Posts tagged with "Utopias":
This article appears in The Architect’s Newspaper’s April 2017 issue, which takes a deep dive into Florida to coincide with the upcoming AIA Conference on Architecture in Orlando (April 27 to 29). We’re publishing the issue online as the Conference approaches—click here to see the latest articles to be uploaded.
Americans define themselves through work; it builds character, or so we believe. The American Dream is premised on individual achievement, with the promise that our labor will be rewarded and measured by the things we collect and consume. For many, the sine qua non of the dream, our greatest collectible, is the single-family house. Of all our products, it is the one we most rely upon to represent our aspirations and achievements.
Throughout the history of our republic, the idea—promoted from the beginning by the likes of Thomas Jefferson, heir to Palladio and father of the American suburban ideal—of living in a freestanding house in the middle of one’s own personal Eden has been the dream of generation after generation of Americans. So while it was possible for Le Corbusier to say, in Paris near the beginning of the last century, that “A house is a machine for living,” from our perspective, on this side of the Atlantic and on this side of the 20th century, it would be better to append that famous maxim: “A house is a machine for living the American Dream.” At this point in history, this statement seems entirely self-evident but still we are reminded by our leaders to get our piece of the dream. In promoting his vision of an “ownership society” in a speech at the St. Paul African Methodist Episcopal Church in Atlanta in 2002, President George W. Bush said, “I do believe in the American Dream… Owning a home is a part of that dream; it just is. Right here in America, if you own your own home, you’re realizing the American Dream.” And during the early years of the new century, the economy soared as millions of wood-framed dreams sprang up across the country, enabled by an elaborate new financial calculus cooked up by Wall Street.
But then the magic formulas—which scripted the construction and consumption of ever-larger houses in ever increasing numbers by bundling our dreams together into tradeable units—began to fail. The dream quickly became a nightmare. As the legitimating environmental, economic, and socio-political narratives that for so long sustained the endless reproduction of suburbia began to collapse, it became clear that the suburban house, rather than the manifesting of our achievements, masked our delusions. According to the historian John Archer, “the romanticized isolation of the individual (or nuclear family unit) in a manufactured Arcadian preserve is an increasingly untenable fiction.”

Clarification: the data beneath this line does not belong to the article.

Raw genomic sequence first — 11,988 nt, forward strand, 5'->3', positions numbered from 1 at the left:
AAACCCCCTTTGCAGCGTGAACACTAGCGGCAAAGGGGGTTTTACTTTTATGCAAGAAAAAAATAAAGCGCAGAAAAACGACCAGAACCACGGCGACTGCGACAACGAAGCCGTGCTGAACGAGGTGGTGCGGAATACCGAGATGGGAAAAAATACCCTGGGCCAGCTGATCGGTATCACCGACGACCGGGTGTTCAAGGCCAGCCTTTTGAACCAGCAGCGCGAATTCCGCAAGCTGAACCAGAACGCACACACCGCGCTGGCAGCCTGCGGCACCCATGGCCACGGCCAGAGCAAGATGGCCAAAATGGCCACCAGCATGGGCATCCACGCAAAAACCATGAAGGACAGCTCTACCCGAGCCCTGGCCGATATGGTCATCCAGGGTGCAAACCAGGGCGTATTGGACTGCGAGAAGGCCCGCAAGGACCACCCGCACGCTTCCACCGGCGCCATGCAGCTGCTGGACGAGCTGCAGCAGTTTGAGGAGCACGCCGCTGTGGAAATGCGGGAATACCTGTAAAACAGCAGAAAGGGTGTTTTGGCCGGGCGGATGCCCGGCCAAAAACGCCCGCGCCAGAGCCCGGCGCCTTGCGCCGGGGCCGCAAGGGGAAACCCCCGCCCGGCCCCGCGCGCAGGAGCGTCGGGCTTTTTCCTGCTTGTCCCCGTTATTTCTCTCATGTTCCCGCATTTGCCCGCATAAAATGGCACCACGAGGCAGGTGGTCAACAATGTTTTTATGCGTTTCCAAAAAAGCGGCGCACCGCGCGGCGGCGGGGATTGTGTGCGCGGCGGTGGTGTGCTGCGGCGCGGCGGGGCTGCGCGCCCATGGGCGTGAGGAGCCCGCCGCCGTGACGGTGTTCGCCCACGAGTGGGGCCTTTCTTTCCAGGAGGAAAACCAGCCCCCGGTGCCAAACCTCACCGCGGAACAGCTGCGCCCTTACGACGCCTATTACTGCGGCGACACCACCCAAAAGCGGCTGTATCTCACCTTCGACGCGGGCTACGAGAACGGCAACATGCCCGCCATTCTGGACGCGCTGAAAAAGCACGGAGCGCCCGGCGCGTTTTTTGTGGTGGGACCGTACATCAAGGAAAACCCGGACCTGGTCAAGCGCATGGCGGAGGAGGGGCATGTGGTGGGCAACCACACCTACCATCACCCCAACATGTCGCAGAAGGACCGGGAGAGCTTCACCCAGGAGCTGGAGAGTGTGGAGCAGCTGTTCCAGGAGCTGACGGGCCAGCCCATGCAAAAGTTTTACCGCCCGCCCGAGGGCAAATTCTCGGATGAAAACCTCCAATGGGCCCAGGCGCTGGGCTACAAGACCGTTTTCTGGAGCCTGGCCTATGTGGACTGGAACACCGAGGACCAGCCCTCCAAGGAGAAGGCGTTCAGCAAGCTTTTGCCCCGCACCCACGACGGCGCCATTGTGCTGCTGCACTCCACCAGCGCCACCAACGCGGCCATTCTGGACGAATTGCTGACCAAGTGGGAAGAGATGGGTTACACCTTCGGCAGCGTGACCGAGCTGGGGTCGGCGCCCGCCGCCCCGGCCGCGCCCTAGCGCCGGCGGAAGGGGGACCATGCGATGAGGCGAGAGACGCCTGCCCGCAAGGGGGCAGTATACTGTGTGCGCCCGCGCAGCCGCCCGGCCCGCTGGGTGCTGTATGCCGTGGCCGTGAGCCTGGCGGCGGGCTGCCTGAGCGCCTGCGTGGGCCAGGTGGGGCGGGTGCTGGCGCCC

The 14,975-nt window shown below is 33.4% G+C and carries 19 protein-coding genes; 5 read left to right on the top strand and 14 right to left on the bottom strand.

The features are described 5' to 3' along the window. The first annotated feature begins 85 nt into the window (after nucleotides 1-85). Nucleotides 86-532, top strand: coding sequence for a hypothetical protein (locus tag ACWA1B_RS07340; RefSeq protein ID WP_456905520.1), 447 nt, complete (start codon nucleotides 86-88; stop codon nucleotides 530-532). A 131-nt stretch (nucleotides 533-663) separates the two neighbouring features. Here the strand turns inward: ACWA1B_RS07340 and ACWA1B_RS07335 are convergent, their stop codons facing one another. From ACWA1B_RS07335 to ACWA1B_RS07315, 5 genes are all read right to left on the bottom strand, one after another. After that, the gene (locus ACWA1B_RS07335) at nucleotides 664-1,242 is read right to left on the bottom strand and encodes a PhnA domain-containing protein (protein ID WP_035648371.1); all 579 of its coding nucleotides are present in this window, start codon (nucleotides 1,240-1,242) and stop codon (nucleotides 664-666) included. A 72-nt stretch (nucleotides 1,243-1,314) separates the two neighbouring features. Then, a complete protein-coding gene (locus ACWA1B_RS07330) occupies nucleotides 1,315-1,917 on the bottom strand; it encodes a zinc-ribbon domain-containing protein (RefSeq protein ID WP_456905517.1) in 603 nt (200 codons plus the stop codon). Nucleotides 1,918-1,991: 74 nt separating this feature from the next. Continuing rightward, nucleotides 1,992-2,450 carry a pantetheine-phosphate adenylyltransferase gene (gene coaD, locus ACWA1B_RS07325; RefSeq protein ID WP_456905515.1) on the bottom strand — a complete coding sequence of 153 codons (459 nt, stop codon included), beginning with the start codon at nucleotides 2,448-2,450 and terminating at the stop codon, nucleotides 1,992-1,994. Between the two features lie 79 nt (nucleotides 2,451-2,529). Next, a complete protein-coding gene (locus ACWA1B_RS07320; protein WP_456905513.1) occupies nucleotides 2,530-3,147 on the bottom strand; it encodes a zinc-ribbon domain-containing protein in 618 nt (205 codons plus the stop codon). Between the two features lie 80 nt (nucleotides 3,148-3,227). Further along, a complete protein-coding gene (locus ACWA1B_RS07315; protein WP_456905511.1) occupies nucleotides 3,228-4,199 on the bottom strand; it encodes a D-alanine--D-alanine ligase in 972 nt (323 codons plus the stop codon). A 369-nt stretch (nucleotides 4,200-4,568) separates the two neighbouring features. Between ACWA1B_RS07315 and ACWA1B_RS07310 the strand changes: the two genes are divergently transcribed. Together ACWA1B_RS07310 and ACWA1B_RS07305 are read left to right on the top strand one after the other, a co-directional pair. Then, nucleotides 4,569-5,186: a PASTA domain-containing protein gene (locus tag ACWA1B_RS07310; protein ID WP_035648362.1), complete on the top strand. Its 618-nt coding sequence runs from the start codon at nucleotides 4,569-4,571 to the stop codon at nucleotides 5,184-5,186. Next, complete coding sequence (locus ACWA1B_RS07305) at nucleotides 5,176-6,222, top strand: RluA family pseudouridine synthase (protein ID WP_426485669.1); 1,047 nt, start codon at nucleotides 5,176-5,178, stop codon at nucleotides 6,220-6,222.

The myth that we all stand alone, propelled by our own initiative and hard work is part of that fiction. Suburbs, and the detached single-family houses of which they are comprised, reinforce it. They work to isolate and separate us, to dislocate us as individuals, detached from any larger heterogeneous collective body. The common cul-de-sac is, both literally and symbolically, the end of the road, a terminus in a system. Safely sequestered within its four (or eight, or sixteen, or thirty-two) walls, we stand apart from the crowd, reaching out through an array of devices to make contact with those who are, more or less, just like us. Space becomes less a medium in which we mix and more a barrier that insulates us from those unlike ourselves. And as houses balloon in size, this sense of disconnection is amplified within the walls of the house itself, with each inhabitant withdrawing to ever more far-flung and insular domestic realms.
The social and political consequences of this withdrawal are increasingly obvious in the deterioration of a civil society and the erosion of civil discourse. The further we live from each other, the less we are capable of seeing each other as people with shared dreams and struggles and the more likely we are to see an other, unlike us, whom we fear and demonize. The evidence of this is clear in the last election, in which President Donald Trump’s campaign of xenophobia claimed the most votes, according to the Washington Post, in our suburbs, small cities, and rural areas. As our houses spread out—as the distance between us increases—we vote more myopically to protect our own perceived interests (and the interests of those we see as like us) at the expense of what is arguably the greater collective good.
But is the detached house, with its resulting social detachment, a prerequisite of the American Dream? Is it possible to imagine other futures for the dream and, consequently, other futures for dwelling? What would happen if personal happiness were no longer so closely tied to economic success derived from the fruits of one’s labor? These are questions we would do well to consider. Jobs are disappearing. And while presently most of us still need—and may even want—to sell our labor, it is becoming clearer that with each passing day there will only be fewer buyers. Our relationship to work, and therefore to the American Dream, and therefore to our manner of dwelling, and therefore to politics, is changing.